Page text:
Hello and welcome to As It Is from VOA Learning English! I’m Anna Matteo in Washington.
On today’s As It Is, we will hear two agricultural stories that have something in common. The United Nations celebrates them both. The UN named 2013 the “International Year of the Quinoa.”
For 2014, they celebrate “The International Year of Family Farming.” Many call family farming the main form of farming worldwide. We will hear more about that later in the show.
But why celebrate quinoa? Why does a tiny, ancient grain deserve a UN celebration? Here’s agricultural reporter Christopher Cruise to explain.
When a grain becomes popular worldwide, there are two main effects. Farmers who grow the grain earn more in profits. And people who use it for food pay more.
Quinoa, a grain native to South America, has become popular in many areas in recent years. In fact, the United Nations’ General Assembly approved a declaration making 2013, “The International Year of the Quinoa.”
Quinoa is a traditional food crop in the Andes Mountains. The plant grows in an area near Lake Titicaca, along the border of Peru and Bolivia. Historical evidence shows that local people were growing quinoa as far back as five thousand to seven thousand years ago. During this period, they used both the seeds and leaves of this wild plant.
There are many kinds of quinoa. The plant can be grown in different climates. And it does not require a lot of water. Both the seeds and leaves can be used as food. The seed is the most commonly used part.
Quinoa can be ground into flour or cooked whole. It is used in cereals, drinks and fresh salads. It can also be mixed with vegetables or beans for a full meal. The leaves and stems can also be used for medicinal purposes. Some people use them to reduce pain, heal wounds and even keep insects away.
Quinoa is full of amino acids and minerals. Amino acids are organic compounds that form protein. The body needs them to help break down food, and to grow and repair tissue.
The UN Food and Agriculture Organization believes that quinoa can be used to fight hunger and feed a growing world population. The reason is the high value of protein provided by quinoa. The crop has also become popular among those seeking healthier ways to eat. The center of the seed contains up to 45 percent protein.
Quinoa is currently grown in more than 70 countries. Peru and Bolivia together produce 92 percent of the crop. The rest comes mainly from the United States, Ecuador, Canada and Argentina.
Starting about 10 years ago, the popularity of Quinoa caused its price to rise quickly. Many Bolivian farmers have gained from this increase by earning more. They have been able to buy vehicles and other goods with the increased profits.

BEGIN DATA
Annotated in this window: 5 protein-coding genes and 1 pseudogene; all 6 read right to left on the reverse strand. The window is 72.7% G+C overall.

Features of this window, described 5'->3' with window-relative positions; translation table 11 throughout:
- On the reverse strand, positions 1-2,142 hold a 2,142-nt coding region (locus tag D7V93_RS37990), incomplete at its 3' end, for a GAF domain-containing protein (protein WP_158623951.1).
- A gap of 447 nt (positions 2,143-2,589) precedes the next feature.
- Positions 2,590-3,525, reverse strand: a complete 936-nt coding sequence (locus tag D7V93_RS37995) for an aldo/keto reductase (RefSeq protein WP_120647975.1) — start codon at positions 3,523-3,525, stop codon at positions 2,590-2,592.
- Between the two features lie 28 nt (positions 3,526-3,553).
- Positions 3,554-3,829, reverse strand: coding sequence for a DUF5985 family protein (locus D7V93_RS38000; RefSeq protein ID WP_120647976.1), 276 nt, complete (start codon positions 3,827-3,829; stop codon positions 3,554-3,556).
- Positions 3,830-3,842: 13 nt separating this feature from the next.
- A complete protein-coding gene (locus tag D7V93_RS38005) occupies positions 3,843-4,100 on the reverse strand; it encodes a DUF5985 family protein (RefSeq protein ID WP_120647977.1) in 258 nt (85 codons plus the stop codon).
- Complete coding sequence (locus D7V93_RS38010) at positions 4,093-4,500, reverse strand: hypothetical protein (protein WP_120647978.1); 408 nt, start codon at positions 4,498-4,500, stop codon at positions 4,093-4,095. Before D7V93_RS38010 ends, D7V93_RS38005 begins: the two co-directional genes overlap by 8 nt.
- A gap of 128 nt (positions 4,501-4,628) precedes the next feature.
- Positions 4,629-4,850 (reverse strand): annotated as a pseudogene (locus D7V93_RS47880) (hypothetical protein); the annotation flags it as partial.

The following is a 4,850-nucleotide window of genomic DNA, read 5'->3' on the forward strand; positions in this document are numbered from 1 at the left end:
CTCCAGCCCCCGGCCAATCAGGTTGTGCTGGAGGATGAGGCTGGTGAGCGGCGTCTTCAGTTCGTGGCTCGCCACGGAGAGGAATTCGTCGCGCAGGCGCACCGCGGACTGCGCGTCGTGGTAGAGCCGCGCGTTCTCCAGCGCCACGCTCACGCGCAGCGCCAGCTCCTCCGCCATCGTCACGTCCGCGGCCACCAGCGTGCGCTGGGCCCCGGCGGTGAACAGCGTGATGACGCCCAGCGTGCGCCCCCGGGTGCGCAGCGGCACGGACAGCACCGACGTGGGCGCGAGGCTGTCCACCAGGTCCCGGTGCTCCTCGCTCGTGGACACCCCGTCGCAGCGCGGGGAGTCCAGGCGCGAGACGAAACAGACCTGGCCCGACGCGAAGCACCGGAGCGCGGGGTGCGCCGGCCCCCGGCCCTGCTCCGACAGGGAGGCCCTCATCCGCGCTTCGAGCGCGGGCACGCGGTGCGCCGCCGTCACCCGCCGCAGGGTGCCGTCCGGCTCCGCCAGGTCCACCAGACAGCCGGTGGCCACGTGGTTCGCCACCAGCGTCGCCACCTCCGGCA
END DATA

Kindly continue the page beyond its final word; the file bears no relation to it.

However, other Bolivians have had to give up their main food because it costs too much. Instead they are buying and cooking with other foods that are not as rich in healthy minerals and proteins.
I’m Christopher Cruise.
And I’m Anna Matteo in Washington. You are listening to VOA Learning English.
Now we move on to another United Nations celebration. The UN has declared 2014 the “International Year of Family Farming.” Family farms are the main form of agriculture around the world. But keeping a farm operating is not easy.
Milagros Ardin reports.
UN Declares 2014 International Year of Family Farming
Family farming has been called the main form of agriculture around the world. The United Nations has declared 2014 the “International Year of Family Farming.”
The UN Food and Agriculture Organization says the year-long campaign is designed to increase public understanding of farms owned and operated by families. It says farm families are important producers of food for growing populations.
But many family farms do not provide the same worker benefits as large company farms. Many family farms cannot provide retirement plans, health care or child care. So, the FAO wants to get family farming included in national policies that support agriculture. The goal is to create a balanced and equal environment so family farmers can succeed.
Weather problems, price drops and weak world economies can hurt family farmers. For many, a single crop can mean failure or survival.
It is difficult for many family farmers around the world to gain the land, water and other resources needed to farm. The UN has helped establish more than 50 national committees to deal with these issues. The committees are made up of representatives of family farm communities.
Together, they decided on five goals to reach during 2014. One is to establish policies to make equal the rights of men and women farmers. They also want to guarantee that nations have the right to develop their own food production.
The committees hope to require governments to accept and follow certain environmental guidelines. And, they want governments of mainly agricultural populations to provide financial support to farmers. Finally, the committees agreed to work to support young people in agriculture.
I’m Milagros Ardin.
And I’m Anna Matteo. For more stories, go to our website at learningenglish.voanews.com, where you can also comment on our stories. And join us tomorrow for another As It Is on the Voice of America.